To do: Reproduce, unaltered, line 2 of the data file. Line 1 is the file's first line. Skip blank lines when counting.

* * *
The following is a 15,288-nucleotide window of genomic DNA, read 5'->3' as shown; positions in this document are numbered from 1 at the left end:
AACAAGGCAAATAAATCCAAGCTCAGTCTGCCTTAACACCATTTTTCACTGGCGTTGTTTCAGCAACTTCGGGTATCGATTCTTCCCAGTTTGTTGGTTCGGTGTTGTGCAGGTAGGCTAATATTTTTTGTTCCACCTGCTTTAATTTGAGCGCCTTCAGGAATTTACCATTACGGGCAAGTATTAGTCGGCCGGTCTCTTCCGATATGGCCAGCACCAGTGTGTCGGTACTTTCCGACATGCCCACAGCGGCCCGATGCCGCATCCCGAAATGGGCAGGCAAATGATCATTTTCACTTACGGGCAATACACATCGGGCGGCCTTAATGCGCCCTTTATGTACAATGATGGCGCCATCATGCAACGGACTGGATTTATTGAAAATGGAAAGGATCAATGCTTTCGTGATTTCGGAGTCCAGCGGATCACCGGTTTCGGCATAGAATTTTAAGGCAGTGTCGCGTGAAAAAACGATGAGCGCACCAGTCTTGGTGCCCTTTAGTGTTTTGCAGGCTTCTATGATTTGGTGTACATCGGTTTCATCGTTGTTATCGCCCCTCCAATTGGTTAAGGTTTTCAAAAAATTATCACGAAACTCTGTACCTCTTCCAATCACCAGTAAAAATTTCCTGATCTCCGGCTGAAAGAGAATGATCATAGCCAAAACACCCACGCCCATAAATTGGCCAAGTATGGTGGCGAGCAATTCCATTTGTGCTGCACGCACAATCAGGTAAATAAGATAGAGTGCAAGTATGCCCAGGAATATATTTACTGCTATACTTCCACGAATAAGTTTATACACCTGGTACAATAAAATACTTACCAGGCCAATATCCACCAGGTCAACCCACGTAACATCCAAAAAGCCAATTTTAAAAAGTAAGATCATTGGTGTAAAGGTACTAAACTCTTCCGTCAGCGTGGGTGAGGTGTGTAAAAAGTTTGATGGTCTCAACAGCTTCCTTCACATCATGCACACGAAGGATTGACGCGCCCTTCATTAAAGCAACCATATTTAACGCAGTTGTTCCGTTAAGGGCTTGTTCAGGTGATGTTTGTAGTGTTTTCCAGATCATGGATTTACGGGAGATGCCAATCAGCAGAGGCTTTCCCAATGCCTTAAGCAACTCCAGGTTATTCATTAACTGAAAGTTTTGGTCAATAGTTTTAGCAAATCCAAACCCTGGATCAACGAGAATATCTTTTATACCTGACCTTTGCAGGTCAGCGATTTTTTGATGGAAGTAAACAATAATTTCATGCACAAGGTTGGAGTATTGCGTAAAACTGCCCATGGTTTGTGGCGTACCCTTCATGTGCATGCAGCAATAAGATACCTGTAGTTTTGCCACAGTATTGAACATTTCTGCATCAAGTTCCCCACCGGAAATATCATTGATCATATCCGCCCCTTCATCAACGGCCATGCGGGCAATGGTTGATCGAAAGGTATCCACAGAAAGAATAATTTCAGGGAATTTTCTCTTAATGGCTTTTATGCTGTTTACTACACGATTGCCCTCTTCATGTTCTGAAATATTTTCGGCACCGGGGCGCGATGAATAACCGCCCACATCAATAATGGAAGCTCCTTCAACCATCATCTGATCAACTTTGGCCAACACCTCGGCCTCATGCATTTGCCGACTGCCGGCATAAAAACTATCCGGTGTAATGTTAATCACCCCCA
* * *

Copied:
AACAAGGCAAATAAATCCAAGCTCAGTCTGCCTTAACACCATTTTTCACTGGCGTTGTTTCAGCAACTTCGGGTATCGATTCTTCCCAGTTTGTTGGTTCGGTGTTGTGCAGGTAGGCTAATATTTTTTGTTCCACCTGCTTTAATTTGAGCGCCTTCAGGAATTTACCATTACGGGCAAGTATTAGTCGGCCGGTCTCTTCCGATATGGCCAGCACCAGTGTGTCGGTACTTTCCGACATGCCCACAGCGGCCCGATGCCGCATCCCGAAATGGGCAGGCAAATGATCATTTTCACTTACGGGCAATACACATCGGGCGGCCTTAATGCGCCCTTTATGTACAATGATGGCGCCATCATGCAACGGACTGGATTTATTGAAAATGGAAAGGATCAATGCTTTCGTGATTTCGGAGTCCAGCGGATCACCGGTTTCGGCATAGAATTTTAAGGCAGTGTCGCGTGAAAAAACGATGAGCGCACCAGTCTTGGTGCCCTTTAGTGTTTTGCAGGCTTCTATGATTTGGTGTACATCGGTTTCATCGTTGTTATCGCCCCTCCAATTGGTTAAGGTTTTCAAAAAATTATCACGAAACTCTGTACCTCTTCCAATCACCAGTAAAAATTTCCTGATCTCCGGCTGAAAGAGAATGATCATAGCCAAAACACCCACGCCCATAAATTGGCCAAGTATGGTGGCGAGCAATTCCATTTGTGCTGCACGCACAATCAGGTAAATAAGATAGAGTGCAAGTATGCCCAGGAATATATTTACTGCTATACTTCCACGAATAAGTTTATACACCTGGTACAATAAAATACTTACCAGGCCAATATCCACCAGGTCAACCCACGTAACATCCAAAAAGCCAATTTTAAAAAGTAAGATCATTGGTGTAAAGGTACTAAACTCTTCCGTCAGCGTGGGTGAGGTGTGTAAAAAGTTTGATGGTCTCAACAGCTTCCTTCACATCATGCACACGAAGGATTGACGCGCCCTTCATTAAAGCAACCATATTTAACGCAGTTGTTCCGTTAAGGGCTTGTTCAGGTGATGTTTGTAGTGTTTTCCAGATCATGGATTTACGGGAGATGCCAATCAGCAGAGGCTTTCCCAATGCCTTAAGCAACTCCAGGTTATTCATTAACTGAAAGTTTTGGTCAATAGTTTTAGCAAATCCAAACCCTGGATCAACGAGAATATCTTTTATACCTGACCTTTGCAGGTCAGCGATTTTTTGATGGAAGTAAACAATAATTTCATGCACAAGGTTGGAGTATTGCGTAAAACTGCCCATGGTTTGTGGCGTACCCTTCATGTGCATGCAGCAATAAGATACCTGTAGTTTTGCCACAGTATTGAACATTTCTGCATCAAGTTCCCCACCGGAAATATCATTGATCATATCCGCCCCTTCATCAACGGCCATGCGGGCAATGGTTGATCGAAAGGTATCCACAGAAAGAATAATTTCAGGGAATTTTCTCTTAATGGCTTTTATGCTGTTTACTACACGATTGCCCTCTTCATGTTCTGAAATATTTTCGGCACCGGGGCGCGATGAATAACCGCCCACATCAATAATGGAAGCTCCTTCAACCATCATCTGATCAACTTTGGCCAACACCTCGGCCTCATGCATTTGCCGACTGCCGGCATAAAAACTATCCGGTGTAATGTTAATCACCCCCA